This article in the NY Times this morning talks about some teen that figured out a way to unlock the iPhone so that you don't have to have a contract with AT&T. Seems fair, being that maybe I'd rather stick with T-Mobile or Verizon. And for me, it's not that I don't want the Digicel plan. It's that roaming is expensive and I'm traveling enough to feel like I need a way to call if my car catches on fire in the middle-of-nowhere Honduras and I'm not brave enough to put it out with my handy fire extinguisher.

Friday, August 24, 2007

Back in San Sal

I've been back in San Salvador for a week now, starting my second tour as an English Language Fellow. Our pre-departure orientation in Washington DC was a bit tiring, but good. The airport bit was the most fun...the itinerary I had printed said Dulles, but the flight was actually out of Reagan. So, two taxi rides and $110 later (also discovered that in Virgina they're giving $3,000 speeding tickets and that many people have the same Dulles/Reagan problem), I find out that there's also an embargo on all flights on Delta inbound to San Salvador and Quito, Ecuador. At this point I'm very glad I hadn't bought more books! Note that the person at the check-in counter was very nice and understanding...told me that not even they knew there was an embargo until very recently.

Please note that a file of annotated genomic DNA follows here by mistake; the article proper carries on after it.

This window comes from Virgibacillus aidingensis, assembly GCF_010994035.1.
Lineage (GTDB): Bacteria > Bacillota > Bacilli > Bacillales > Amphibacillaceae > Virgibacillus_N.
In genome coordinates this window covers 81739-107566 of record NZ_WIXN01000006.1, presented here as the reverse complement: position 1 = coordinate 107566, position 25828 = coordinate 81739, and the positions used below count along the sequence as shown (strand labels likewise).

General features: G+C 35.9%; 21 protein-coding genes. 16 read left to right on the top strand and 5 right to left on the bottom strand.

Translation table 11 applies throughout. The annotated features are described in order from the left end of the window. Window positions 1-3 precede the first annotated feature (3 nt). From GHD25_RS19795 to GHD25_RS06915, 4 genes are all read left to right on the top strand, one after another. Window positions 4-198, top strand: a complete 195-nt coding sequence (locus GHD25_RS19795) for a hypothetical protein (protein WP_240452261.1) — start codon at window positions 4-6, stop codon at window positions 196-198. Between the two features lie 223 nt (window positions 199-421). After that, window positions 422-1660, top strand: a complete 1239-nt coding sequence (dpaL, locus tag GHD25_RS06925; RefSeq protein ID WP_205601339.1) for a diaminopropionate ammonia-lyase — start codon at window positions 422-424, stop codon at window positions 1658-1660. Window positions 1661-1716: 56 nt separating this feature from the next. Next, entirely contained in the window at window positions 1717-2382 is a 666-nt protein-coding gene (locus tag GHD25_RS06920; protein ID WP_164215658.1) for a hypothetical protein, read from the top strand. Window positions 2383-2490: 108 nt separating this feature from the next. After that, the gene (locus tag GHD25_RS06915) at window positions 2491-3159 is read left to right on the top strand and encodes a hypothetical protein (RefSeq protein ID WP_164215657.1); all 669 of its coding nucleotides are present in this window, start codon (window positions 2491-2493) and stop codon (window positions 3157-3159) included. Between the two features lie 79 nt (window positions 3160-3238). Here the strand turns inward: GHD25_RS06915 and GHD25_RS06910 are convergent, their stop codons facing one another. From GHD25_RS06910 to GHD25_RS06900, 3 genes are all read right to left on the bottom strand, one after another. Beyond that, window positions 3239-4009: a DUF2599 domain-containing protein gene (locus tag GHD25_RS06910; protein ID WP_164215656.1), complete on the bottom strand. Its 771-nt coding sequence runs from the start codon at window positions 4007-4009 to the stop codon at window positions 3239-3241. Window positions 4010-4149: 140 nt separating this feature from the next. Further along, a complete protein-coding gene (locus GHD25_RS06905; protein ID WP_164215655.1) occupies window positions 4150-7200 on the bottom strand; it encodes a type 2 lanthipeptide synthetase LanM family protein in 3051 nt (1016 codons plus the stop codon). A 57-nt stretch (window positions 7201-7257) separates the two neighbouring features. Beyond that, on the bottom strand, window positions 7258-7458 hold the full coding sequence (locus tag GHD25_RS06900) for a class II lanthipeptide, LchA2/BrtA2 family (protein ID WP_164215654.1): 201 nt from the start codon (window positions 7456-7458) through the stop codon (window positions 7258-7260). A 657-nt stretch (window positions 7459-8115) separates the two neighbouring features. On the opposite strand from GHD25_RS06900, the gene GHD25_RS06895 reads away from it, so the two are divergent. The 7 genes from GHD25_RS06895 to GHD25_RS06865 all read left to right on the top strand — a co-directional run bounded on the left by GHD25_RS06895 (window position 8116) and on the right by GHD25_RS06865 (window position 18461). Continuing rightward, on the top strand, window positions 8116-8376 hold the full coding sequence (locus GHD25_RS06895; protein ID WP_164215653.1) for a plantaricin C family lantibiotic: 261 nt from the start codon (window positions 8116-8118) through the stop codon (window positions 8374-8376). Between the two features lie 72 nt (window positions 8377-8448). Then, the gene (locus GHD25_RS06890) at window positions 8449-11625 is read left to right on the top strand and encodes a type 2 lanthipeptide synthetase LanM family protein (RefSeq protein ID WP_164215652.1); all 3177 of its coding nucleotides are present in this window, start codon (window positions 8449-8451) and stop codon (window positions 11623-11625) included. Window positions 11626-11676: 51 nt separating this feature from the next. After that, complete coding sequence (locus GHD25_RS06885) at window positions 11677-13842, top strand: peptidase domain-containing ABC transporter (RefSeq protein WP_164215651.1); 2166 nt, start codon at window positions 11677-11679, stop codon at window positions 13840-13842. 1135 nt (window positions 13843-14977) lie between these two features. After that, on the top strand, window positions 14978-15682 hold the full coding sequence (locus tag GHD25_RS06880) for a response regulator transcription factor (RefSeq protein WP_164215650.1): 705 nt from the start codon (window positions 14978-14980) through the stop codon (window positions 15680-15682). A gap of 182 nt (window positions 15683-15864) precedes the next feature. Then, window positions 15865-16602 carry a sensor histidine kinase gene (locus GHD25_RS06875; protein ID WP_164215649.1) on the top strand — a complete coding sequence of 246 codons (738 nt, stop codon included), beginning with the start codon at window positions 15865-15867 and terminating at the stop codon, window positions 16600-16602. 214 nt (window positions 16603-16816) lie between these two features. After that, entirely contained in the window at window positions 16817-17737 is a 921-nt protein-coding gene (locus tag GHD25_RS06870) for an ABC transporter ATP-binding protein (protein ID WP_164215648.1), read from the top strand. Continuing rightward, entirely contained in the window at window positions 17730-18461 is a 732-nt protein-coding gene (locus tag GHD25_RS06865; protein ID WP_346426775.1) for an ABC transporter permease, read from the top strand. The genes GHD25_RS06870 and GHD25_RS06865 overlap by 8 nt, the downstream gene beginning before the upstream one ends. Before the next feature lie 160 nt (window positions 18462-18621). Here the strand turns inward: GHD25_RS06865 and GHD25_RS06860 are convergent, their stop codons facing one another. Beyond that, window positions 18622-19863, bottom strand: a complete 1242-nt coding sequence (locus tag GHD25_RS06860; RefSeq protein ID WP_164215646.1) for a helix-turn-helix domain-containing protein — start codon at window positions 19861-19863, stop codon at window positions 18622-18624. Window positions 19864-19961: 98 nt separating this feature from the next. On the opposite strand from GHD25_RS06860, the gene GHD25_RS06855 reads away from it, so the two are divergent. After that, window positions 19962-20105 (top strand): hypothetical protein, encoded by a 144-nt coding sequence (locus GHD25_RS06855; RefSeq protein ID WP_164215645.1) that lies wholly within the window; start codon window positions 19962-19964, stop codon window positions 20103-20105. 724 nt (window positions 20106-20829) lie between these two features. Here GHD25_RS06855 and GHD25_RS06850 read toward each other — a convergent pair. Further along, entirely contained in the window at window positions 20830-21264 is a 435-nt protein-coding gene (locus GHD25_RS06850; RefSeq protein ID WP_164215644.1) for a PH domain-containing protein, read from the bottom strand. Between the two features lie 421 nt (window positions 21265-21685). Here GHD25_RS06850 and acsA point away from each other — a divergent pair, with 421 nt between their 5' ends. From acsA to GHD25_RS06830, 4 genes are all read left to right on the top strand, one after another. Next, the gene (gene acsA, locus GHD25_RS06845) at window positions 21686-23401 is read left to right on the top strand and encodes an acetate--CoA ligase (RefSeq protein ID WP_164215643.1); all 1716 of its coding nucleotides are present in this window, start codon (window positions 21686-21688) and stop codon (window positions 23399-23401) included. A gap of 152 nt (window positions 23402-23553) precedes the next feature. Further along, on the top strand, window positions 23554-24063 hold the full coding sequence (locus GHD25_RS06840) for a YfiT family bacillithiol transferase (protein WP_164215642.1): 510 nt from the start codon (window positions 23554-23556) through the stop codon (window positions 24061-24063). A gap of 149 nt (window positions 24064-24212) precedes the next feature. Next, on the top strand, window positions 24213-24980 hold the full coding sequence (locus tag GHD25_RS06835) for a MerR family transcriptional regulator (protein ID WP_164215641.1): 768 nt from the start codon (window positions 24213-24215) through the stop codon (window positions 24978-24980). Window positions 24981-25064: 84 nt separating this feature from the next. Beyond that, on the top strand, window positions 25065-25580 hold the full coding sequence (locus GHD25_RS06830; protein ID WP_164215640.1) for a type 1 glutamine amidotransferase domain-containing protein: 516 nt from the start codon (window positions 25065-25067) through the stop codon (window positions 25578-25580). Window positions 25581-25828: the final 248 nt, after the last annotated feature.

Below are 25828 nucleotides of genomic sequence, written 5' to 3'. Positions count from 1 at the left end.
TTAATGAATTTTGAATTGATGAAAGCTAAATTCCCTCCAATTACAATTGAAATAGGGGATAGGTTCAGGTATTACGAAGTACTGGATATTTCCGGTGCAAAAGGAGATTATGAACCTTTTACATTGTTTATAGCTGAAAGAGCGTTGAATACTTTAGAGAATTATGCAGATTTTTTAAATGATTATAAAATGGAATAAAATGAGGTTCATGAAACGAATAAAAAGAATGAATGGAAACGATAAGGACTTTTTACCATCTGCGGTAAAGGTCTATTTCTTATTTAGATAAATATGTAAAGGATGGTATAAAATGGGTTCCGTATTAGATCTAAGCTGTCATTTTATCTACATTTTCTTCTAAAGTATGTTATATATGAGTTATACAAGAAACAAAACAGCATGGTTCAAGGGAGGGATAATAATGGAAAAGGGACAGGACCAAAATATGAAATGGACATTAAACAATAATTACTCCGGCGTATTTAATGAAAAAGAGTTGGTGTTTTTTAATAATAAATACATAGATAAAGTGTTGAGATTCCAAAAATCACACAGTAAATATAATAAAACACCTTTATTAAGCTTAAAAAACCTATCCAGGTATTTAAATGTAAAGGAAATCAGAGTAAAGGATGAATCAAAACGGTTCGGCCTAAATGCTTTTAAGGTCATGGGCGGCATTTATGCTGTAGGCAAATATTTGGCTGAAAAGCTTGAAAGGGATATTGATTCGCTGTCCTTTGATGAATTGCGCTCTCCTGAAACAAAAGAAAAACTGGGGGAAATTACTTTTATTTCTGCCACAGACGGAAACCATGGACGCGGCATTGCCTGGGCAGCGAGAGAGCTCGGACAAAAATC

You'd think that Delta would care enough to email you or something. I just searched on their website to see if there was any notices posted, but only found info from 2005. Why an embargo? Apparently everyone brings overweight baggage or an extra piece, so now no one is allowed to do either, even if you pay. Going out of San Sal is not so bad...the only extra baggage comes in the form of fried chicken (really).

But, I got back to San Sal only a little cranky, and with all my baggage, which made me happy. And I have my apartment back again, which was a relief after a long time feeling like I had no home. There were some nice additions made...I now have a toaster and a microwave and another tv, which has more than one fuzzy channel on it! And I found a rolling pin yesterday, which means I can now make is indeed good.

Thursday, August 16, 2007

Rest areas of the eastern states

I miss rest areas, really. Driving from Ohio to DC, I saw even had a nice museum connected to it, along with walking trails! My only regret is that I didn't take the free maps; they would have been useful for teaching. On another note, the day when GPS maps take road construction into account will be a happy one. My six hour trip turned into a nine hour one, but I guess I shouldn't be that surprised.

Thursday, July 26, 2007

Parque Nacional El Imposible

I took a two day trip to El Imposible National Park before heading back to Ohio on was a nice escape from San Salvador.